The biodegradability and compostability of footwear
Exploring an issue which has a key role to play in the wider discussion on the health of our planet.
by Tom Bayes
Image © Cezary p
‘Sustainability’ is a topic that everybody has heard about. There are many different definitions, depending on the context in which the term is being used. However, it essentially refers to anything that can be maintained at a certain level or rate. The majority of people would agree that the current rate of growth of the human population, our use of resources and man-made pollution levels are not sustainable in the long term. Consideration must be given to the resources and energy used in the manufacture of a product and this, divided by its expected life, will give a fairly accurate estimation of the product’s ‘footprint’. Durability, longevity, reparability and restorability can all influence and improve sustainability credentials. It is also important to consider what happens to the product at the end of its life and, of current interest, is the possibility of making biodegradable (capable of being decomposed by microorganisms) and compostable materials and products. This article discusses these options and explores what they actually mean.
Most often, the term ‘sustainability’ in environmental terms is used to describe an idealistic and utopian way of life humans must adopt in order to continue our current lifestyles. The word is connected with the long-term endurance of ourselves and our species, and the maintenance of current lifestyles in terms of economy, health and life span is a particularly important feature we are keen to pursue. Solutions such as returning to the population levels and lifestyles of many centuries ago are not attractive. While the condition of our planet is often used in debates, history has shown that the Earth survives catastrophes and environmental pressure quite well.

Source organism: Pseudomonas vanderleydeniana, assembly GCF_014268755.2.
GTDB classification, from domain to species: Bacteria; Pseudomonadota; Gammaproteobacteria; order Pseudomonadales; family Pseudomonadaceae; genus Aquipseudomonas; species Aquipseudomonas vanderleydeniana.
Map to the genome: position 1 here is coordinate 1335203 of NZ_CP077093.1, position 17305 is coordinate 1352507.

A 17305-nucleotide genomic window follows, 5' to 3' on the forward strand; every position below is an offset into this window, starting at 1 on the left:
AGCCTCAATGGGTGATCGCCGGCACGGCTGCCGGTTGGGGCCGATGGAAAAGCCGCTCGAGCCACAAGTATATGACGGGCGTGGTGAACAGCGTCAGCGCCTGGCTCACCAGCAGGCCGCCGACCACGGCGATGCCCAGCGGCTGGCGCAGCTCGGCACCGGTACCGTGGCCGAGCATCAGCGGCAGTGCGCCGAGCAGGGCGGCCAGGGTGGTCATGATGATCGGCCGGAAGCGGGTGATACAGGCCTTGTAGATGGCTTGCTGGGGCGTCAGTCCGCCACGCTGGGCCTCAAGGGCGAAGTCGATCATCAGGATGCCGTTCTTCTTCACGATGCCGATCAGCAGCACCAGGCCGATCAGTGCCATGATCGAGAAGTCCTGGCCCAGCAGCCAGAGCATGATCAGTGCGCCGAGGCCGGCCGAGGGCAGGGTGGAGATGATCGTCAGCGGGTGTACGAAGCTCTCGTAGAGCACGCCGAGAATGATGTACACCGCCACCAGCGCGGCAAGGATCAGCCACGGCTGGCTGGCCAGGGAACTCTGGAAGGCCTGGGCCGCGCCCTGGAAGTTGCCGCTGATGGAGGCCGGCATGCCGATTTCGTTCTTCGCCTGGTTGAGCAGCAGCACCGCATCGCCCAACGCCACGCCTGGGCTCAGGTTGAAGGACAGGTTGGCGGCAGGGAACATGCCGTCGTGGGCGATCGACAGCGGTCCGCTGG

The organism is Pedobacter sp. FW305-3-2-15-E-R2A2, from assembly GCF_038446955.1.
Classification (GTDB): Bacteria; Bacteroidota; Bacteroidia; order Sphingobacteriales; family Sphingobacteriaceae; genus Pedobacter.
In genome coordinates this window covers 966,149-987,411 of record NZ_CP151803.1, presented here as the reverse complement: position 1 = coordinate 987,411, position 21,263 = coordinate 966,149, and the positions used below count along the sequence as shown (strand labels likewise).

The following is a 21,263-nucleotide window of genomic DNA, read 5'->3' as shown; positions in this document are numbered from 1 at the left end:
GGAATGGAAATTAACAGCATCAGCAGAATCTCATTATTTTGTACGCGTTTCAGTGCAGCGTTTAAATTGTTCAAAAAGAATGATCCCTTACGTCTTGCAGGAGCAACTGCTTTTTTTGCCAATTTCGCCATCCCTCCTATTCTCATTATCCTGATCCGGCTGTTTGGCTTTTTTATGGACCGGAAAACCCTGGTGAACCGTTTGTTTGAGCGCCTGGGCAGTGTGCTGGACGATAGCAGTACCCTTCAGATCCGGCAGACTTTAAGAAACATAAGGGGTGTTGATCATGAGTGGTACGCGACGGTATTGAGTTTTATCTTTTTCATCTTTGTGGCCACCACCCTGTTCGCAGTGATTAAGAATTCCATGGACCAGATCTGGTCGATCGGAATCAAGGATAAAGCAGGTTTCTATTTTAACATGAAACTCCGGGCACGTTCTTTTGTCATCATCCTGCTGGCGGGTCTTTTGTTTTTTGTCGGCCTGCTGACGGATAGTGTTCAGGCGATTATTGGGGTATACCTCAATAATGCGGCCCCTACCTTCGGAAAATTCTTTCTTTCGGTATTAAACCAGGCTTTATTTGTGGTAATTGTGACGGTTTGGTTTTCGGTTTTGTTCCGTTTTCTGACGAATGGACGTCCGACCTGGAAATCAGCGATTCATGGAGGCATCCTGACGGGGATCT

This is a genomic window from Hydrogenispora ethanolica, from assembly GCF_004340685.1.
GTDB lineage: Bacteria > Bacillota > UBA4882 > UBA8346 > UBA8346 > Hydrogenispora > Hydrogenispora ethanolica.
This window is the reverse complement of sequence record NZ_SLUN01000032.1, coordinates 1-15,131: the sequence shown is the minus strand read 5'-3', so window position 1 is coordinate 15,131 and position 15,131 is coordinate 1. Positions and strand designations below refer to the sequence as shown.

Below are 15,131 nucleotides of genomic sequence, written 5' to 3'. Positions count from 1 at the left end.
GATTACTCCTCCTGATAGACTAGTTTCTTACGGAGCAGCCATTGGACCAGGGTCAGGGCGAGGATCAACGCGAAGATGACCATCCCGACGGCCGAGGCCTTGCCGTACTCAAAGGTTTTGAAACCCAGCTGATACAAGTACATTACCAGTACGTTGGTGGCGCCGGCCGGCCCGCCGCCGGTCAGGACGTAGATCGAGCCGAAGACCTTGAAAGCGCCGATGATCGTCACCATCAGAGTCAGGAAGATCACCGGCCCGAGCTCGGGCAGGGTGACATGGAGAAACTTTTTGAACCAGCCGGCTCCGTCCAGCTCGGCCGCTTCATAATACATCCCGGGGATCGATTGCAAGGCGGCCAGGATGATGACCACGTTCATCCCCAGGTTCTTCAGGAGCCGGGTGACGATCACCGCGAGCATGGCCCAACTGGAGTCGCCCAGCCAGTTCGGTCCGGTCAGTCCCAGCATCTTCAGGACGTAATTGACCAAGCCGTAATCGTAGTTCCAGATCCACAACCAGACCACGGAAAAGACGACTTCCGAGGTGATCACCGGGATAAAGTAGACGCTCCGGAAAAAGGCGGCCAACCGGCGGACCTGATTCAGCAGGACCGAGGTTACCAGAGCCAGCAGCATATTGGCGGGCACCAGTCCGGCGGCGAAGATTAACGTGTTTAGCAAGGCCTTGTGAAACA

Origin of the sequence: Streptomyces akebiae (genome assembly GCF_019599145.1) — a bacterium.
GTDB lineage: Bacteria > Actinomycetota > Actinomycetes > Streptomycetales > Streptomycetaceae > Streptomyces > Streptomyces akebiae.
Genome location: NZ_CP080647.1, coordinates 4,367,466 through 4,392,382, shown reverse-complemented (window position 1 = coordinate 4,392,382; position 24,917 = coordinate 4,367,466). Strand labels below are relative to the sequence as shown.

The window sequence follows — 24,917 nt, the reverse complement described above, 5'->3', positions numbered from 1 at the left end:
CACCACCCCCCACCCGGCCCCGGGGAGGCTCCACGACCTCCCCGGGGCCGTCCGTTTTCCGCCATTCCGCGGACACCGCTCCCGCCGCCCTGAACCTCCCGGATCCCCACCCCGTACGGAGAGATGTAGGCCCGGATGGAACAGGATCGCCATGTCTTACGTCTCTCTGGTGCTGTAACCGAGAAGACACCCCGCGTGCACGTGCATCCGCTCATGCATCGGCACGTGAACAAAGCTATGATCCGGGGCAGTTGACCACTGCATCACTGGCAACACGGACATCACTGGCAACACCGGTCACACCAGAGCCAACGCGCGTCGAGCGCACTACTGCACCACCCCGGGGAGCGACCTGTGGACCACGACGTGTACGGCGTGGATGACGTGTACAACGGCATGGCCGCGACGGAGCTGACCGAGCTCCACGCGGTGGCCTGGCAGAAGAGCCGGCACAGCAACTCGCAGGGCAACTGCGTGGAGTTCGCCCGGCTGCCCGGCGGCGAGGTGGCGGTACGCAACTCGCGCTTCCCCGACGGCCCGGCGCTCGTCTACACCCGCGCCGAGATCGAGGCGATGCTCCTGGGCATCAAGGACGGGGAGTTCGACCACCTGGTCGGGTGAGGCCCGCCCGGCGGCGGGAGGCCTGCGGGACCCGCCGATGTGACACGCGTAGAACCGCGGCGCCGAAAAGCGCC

We are rampant consumers – far more than our forebears were. At the turn of the 20th century, the world’s population was around 20 per cent of what it is today, at approximately 1.6 billion. Footwear sales were relatively low, with the majority of people having only one pair that they regularly repaired. Today, we buy on average three pairs of shoes or boots each a year compared to, for example, one pair every four years in 1900. While the world’s population has also exploded to around 7.9 billion, we consume footwear as if there were 90 billion, and this exponential growth in consumption per head also applies to most resources we use – including food and water. It has been estimated that around 7 per cent of all humans that have ever existed are in fact alive today.